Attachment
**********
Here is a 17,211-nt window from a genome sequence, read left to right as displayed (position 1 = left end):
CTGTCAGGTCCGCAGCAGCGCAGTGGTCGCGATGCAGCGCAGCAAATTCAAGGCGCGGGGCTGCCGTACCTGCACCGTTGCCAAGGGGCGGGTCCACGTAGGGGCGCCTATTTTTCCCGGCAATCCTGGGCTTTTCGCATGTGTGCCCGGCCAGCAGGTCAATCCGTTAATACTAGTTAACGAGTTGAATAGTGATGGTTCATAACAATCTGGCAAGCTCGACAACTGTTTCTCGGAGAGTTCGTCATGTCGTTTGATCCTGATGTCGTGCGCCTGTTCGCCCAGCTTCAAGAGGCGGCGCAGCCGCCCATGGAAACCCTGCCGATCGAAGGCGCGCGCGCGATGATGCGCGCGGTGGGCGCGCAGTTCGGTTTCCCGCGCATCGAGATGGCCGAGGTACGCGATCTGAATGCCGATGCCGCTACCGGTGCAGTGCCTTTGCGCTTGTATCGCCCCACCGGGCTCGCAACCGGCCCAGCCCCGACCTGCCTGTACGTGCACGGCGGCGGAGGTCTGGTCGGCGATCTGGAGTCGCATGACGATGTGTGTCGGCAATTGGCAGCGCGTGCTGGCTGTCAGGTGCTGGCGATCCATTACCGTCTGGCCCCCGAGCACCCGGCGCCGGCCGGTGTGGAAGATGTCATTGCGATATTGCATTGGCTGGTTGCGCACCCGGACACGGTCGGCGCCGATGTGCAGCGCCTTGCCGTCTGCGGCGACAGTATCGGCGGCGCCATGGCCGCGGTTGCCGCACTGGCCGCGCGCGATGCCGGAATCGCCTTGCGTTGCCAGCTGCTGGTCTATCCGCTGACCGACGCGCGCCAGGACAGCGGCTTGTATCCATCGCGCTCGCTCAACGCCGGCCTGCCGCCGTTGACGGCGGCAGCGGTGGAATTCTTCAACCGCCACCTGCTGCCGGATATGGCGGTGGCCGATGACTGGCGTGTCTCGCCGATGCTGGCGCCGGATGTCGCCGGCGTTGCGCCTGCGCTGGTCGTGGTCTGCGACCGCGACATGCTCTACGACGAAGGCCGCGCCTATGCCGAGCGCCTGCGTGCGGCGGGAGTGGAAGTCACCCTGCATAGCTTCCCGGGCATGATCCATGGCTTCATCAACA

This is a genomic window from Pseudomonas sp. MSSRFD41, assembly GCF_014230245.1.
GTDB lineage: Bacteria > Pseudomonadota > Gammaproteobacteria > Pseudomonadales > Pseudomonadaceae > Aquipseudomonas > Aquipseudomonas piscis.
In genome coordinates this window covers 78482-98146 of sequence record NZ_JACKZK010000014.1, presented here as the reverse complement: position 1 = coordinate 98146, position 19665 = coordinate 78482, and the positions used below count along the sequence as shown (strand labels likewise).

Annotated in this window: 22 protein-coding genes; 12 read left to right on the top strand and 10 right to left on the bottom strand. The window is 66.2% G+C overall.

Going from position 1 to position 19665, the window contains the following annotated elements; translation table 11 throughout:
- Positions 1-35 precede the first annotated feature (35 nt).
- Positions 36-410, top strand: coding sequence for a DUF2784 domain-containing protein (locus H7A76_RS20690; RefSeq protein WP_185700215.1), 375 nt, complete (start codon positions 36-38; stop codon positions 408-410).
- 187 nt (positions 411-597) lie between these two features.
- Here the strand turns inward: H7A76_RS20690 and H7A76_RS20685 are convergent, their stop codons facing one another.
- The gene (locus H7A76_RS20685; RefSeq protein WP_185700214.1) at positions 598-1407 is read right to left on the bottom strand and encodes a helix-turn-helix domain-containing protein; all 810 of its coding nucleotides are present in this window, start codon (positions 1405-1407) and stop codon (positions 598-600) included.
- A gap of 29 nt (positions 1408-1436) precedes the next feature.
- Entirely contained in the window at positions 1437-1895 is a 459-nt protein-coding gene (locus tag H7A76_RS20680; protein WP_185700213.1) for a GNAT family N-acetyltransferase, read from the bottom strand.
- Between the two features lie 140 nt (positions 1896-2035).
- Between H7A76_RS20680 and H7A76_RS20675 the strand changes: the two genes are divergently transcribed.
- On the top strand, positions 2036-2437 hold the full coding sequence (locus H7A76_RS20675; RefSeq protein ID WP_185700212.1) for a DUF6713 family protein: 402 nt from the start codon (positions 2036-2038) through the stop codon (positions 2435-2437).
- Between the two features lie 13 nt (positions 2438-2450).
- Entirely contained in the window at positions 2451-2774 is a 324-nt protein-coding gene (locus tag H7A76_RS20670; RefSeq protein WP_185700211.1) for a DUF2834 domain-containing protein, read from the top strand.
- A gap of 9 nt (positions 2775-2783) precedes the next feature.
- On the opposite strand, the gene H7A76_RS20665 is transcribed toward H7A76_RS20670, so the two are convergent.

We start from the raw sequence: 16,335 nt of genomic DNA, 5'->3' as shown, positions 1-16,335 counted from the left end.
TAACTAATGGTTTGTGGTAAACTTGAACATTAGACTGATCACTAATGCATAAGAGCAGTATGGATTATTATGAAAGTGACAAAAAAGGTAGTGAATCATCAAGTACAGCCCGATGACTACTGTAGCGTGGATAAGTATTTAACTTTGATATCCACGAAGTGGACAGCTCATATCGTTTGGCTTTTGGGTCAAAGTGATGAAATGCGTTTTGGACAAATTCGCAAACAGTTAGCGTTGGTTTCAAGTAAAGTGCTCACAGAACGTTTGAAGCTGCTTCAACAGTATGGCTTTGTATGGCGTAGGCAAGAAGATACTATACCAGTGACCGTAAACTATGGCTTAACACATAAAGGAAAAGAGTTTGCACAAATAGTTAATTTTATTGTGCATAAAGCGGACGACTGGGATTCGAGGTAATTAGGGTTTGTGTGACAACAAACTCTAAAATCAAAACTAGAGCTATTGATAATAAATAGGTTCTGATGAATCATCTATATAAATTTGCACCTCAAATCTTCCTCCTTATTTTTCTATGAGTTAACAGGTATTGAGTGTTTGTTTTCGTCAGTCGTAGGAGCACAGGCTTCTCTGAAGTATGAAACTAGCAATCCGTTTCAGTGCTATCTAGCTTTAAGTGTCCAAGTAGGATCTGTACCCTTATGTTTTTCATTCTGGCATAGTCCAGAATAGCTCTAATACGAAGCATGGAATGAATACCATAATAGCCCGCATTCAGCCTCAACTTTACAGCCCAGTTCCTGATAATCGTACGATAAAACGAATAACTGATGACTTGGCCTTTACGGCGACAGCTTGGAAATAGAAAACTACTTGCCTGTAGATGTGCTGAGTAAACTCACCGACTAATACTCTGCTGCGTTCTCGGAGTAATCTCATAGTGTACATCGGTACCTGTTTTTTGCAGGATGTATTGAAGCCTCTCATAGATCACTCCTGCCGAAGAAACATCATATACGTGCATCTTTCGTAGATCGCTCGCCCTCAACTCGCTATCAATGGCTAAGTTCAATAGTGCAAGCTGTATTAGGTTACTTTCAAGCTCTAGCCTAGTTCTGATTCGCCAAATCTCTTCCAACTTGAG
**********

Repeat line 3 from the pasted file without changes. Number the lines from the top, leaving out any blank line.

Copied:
This is a genomic window from Pseudomonas sp. MSSRFD41, assembly GCF_014230245.1.